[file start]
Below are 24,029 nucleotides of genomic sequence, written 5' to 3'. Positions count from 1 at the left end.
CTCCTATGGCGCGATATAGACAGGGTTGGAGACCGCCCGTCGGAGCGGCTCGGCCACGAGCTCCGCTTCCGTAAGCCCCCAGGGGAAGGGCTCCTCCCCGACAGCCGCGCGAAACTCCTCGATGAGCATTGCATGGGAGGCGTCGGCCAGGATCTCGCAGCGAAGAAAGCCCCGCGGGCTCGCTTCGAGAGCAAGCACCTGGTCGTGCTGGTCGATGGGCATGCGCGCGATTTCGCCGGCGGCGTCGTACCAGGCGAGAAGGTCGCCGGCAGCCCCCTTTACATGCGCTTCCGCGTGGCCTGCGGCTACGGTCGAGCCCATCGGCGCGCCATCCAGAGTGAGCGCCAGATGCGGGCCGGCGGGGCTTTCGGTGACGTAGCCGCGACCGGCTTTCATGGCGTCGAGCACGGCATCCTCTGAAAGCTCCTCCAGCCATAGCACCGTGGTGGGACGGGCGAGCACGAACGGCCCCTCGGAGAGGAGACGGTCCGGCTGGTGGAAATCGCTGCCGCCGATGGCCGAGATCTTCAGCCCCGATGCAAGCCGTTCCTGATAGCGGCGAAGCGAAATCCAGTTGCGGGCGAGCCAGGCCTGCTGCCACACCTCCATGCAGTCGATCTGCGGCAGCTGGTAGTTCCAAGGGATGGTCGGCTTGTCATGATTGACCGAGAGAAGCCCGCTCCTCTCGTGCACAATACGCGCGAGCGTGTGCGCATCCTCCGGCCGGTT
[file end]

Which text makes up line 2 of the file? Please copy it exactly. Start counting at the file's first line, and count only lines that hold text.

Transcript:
CTCCTATGGCGCGATATAGACAGGGTTGGAGACCGCCCGTCGGAGCGGCTCGGCCACGAGCTCCGCTTCCGTAAGCCCCCAGGGGAAGGGCTCCTCCCCGACAGCCGCGCGAAACTCCTCGATGAGCATTGCATGGGAGGCGTCGGCCAGGATCTCGCAGCGAAGAAAGCCCCGCGGGCTCGCTTCGAGAGCAAGCACCTGGTCGTGCTGGTCGATGGGCATGCGCGCGATTTCGCCGGCGGCGTCGTACCAGGCGAGAAGGTCGCCGGCAGCCCCCTTTACATGCGCTTCCGCGTGGCCTGCGGCTACGGTCGAGCCCATCGGCGCGCCATCCAGAGTGAGCGCCAGATGCGGGCCGGCGGGGCTTTCGGTGACGTAGCCGCGACCGGCTTTCATGGCGTCGAGCACGGCATCCTCTGAAAGCTCCTCCAGCCATAGCACCGTGGTGGGACGGGCGAGCACGAACGGCCCCTCGGAGAGGAGACGGTCCGGCTGGTGGAAATCGCTGCCGCCGATGGCCGAGATCTTCAGCCCCGATGCAAGCCGTTCCTGATAGCGGCGAAGCGAAATCCAGTTGCGGGCGAGCCAGGCCTGCTGCCACACCTCCATGCAGTCGATCTGCGGCAGCTGGTAGTTCCAAGGGATGGTCGGCTTGTCATGATTGACCGAGAGAAGCCCGCTCCTCTCGTGCACAATACGCGCGAGCGTGTGCGCATCCTCCGGCCGGTT